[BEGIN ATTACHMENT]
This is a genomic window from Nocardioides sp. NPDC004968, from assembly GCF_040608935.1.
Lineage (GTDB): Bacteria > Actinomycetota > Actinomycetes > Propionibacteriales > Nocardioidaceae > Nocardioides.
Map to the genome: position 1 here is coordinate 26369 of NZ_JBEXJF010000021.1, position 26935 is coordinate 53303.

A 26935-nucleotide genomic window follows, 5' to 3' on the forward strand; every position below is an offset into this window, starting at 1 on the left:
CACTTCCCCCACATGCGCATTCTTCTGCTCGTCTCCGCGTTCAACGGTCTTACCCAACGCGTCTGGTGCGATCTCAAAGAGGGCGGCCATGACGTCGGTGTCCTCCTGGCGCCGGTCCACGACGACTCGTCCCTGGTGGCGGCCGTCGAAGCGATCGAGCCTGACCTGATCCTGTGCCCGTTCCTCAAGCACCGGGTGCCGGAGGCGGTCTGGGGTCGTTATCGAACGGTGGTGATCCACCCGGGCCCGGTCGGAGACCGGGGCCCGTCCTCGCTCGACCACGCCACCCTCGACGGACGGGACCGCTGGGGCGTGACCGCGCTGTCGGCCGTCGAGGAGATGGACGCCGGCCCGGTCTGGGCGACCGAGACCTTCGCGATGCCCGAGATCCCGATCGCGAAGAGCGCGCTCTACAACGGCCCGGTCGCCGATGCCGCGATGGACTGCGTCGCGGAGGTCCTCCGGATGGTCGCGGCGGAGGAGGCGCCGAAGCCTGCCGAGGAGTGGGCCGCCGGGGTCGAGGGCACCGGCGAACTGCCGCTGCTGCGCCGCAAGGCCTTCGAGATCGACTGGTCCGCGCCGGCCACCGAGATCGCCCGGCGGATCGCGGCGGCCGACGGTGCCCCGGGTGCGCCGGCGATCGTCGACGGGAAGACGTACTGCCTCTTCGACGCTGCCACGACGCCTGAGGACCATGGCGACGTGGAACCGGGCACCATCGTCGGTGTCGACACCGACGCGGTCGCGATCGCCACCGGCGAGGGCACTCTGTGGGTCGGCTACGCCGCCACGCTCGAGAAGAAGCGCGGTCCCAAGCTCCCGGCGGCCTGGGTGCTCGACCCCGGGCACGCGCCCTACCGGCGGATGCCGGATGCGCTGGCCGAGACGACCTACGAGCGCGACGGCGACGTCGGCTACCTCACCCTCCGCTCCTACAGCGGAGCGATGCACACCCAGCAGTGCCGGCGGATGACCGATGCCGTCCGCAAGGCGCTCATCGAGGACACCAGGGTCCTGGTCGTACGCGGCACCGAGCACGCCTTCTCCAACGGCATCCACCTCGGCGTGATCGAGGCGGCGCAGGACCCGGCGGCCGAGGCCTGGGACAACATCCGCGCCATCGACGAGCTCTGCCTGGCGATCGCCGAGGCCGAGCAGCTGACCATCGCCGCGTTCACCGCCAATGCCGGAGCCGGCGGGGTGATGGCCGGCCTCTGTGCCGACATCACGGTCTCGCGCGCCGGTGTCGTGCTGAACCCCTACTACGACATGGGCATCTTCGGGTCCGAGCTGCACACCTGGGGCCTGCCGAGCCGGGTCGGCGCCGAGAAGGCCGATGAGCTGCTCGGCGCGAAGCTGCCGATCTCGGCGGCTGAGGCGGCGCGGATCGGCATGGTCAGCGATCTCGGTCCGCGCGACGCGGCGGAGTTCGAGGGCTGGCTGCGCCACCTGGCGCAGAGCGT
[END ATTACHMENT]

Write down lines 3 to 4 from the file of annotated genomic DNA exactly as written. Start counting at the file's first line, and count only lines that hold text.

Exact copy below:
Map to the genome: position 1 here is coordinate 26369 of NZ_JBEXJF010000021.1, position 26935 is coordinate 53303.

A 26935-nucleotide genomic window follows, 5' to 3' on the forward strand; every position below is an offset into this window, starting at 1 on the left: